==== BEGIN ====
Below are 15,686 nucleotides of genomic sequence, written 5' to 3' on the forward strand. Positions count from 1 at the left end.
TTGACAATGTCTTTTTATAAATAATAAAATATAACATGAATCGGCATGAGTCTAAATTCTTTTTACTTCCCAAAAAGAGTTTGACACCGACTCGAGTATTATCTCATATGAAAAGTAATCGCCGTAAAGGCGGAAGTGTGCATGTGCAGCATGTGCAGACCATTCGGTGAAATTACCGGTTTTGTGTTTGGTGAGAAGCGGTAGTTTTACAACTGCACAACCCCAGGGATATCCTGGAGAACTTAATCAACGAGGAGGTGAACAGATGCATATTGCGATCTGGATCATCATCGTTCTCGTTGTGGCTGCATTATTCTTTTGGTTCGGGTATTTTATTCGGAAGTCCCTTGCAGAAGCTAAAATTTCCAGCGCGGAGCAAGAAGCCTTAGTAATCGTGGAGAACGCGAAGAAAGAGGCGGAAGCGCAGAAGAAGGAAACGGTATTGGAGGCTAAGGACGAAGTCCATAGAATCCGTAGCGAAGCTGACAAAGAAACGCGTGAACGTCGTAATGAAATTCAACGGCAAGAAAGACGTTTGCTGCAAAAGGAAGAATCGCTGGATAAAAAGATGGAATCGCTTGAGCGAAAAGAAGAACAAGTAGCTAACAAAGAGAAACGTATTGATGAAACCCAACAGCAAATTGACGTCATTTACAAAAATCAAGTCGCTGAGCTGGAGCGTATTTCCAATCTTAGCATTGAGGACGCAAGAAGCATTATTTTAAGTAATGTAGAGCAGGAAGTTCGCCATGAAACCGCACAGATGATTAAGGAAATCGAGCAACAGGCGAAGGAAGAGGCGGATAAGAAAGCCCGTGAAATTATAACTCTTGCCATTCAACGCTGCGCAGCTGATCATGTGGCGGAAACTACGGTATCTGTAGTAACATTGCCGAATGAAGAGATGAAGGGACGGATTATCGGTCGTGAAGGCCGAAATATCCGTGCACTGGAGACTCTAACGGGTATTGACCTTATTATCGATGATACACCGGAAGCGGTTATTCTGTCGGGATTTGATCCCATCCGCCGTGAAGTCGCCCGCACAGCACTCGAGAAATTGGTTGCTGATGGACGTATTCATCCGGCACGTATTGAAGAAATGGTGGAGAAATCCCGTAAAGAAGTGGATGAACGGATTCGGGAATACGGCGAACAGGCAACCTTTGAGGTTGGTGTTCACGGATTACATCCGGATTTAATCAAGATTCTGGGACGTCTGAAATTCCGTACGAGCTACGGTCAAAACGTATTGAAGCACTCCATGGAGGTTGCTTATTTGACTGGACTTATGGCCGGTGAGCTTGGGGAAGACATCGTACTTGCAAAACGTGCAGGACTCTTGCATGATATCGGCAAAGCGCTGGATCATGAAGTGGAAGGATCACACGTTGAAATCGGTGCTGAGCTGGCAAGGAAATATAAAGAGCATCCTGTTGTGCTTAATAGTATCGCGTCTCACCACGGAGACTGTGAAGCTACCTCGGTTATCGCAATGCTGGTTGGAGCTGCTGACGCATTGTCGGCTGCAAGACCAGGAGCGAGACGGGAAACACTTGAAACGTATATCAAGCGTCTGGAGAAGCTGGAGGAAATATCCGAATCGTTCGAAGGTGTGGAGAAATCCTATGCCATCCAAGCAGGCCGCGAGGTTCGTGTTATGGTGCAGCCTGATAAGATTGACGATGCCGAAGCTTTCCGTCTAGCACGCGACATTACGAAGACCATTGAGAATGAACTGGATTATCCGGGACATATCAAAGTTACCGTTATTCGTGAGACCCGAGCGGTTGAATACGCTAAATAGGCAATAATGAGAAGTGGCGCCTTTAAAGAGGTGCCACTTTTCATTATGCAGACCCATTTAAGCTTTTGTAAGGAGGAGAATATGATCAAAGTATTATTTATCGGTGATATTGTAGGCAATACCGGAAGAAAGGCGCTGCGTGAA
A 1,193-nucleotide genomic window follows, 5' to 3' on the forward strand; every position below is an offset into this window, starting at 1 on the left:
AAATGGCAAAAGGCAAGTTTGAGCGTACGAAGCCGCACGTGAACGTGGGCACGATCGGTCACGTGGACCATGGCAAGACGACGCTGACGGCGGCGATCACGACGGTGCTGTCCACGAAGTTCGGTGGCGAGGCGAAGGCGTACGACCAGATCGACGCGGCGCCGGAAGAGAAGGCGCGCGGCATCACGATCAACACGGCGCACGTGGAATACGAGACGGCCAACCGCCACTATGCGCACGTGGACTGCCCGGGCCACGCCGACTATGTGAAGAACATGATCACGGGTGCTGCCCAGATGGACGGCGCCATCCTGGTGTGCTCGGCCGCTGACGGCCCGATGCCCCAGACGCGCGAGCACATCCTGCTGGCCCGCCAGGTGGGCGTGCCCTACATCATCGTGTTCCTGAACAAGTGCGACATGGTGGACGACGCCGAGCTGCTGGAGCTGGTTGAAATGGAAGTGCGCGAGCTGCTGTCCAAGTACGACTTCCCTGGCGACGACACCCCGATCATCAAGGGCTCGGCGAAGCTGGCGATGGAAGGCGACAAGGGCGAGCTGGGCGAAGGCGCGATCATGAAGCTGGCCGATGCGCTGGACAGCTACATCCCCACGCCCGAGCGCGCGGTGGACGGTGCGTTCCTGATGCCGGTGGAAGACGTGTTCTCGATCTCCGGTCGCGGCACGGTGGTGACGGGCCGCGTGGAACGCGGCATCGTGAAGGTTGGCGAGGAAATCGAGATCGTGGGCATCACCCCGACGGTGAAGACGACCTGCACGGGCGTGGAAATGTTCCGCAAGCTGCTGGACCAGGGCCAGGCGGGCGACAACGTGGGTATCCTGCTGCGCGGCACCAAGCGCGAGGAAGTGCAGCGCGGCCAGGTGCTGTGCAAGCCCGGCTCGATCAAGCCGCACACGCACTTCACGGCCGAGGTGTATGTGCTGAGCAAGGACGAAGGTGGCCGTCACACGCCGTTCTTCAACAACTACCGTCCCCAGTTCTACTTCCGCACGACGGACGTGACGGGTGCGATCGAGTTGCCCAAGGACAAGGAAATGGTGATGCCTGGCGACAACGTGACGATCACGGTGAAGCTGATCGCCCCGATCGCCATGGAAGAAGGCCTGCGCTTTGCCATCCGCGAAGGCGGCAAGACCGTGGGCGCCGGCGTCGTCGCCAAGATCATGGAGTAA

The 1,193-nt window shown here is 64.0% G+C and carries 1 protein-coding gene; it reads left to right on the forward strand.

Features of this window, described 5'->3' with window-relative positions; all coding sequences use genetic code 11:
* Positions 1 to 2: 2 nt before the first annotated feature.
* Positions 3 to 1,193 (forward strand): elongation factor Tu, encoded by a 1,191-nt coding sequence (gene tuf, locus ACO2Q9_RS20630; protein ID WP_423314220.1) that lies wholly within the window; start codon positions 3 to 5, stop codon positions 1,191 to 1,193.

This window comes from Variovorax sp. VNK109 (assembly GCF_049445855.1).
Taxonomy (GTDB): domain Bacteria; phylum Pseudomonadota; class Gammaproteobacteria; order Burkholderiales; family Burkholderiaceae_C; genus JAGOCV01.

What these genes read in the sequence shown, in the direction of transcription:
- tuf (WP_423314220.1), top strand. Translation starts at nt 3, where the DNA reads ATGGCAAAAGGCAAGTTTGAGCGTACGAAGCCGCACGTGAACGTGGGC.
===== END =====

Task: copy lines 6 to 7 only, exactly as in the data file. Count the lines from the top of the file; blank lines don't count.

Features of this window, described 5'->3' with window-relative positions; all coding sequences use genetic code 11:
* Positions 1 to 2: 2 nt before the first annotated feature.